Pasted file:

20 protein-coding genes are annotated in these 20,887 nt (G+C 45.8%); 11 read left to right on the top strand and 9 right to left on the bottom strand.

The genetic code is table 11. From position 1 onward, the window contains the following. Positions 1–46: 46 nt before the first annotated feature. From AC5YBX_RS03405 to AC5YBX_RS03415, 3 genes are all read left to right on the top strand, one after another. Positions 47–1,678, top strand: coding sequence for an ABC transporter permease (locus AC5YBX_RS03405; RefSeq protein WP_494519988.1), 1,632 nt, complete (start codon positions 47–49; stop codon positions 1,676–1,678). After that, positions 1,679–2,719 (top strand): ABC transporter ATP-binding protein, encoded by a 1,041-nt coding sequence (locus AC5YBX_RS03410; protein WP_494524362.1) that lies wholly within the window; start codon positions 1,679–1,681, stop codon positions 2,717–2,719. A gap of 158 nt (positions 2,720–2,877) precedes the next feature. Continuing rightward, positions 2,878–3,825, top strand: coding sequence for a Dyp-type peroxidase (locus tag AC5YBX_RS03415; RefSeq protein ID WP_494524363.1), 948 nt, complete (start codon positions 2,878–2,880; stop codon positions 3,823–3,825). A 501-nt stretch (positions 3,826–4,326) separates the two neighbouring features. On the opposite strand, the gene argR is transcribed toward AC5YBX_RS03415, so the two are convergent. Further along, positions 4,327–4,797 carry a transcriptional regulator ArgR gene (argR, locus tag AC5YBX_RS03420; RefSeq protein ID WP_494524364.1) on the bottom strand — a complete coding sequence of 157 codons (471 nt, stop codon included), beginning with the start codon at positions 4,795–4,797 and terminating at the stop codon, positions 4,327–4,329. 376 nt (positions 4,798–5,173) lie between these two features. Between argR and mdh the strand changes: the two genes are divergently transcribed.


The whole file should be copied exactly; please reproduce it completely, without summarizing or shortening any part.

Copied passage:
20 protein-coding genes are annotated in these 20,887 nt (G+C 45.8%); 11 read left to right on the top strand and 9 right to left on the bottom strand.

The genetic code is table 11. From position 1 onward, the window contains the following. Positions 1–46: 46 nt before the first annotated feature. From AC5YBX_RS03405 to AC5YBX_RS03415, 3 genes are all read left to right on the top strand, one after another. Positions 47–1,678, top strand: coding sequence for an ABC transporter permease (locus AC5YBX_RS03405; RefSeq protein WP_494519988.1), 1,632 nt, complete (start codon positions 47–49; stop codon positions 1,676–1,678). After that, positions 1,679–2,719 (top strand): ABC transporter ATP-binding protein, encoded by a 1,041-nt coding sequence (locus AC5YBX_RS03410; protein WP_494524362.1) that lies wholly within the window; start codon positions 1,679–1,681, stop codon positions 2,717–2,719. A gap of 158 nt (positions 2,720–2,877) precedes the next feature. Continuing rightward, positions 2,878–3,825, top strand: coding sequence for a Dyp-type peroxidase (locus tag AC5YBX_RS03415; RefSeq protein ID WP_494524363.1), 948 nt, complete (start codon positions 2,878–2,880; stop codon positions 3,823–3,825). A 501-nt stretch (positions 3,826–4,326) separates the two neighbouring features. On the opposite strand, the gene argR is transcribed toward AC5YBX_RS03415, so the two are convergent. Further along, positions 4,327–4,797 carry a transcriptional regulator ArgR gene (argR, locus tag AC5YBX_RS03420; RefSeq protein ID WP_494524364.1) on the bottom strand — a complete coding sequence of 157 codons (471 nt, stop codon included), beginning with the start codon at positions 4,795–4,797 and terminating at the stop codon, positions 4,327–4,329. 376 nt (positions 4,798–5,173) lie between these two features. Between argR and mdh the strand changes: the two genes are divergently transcribed.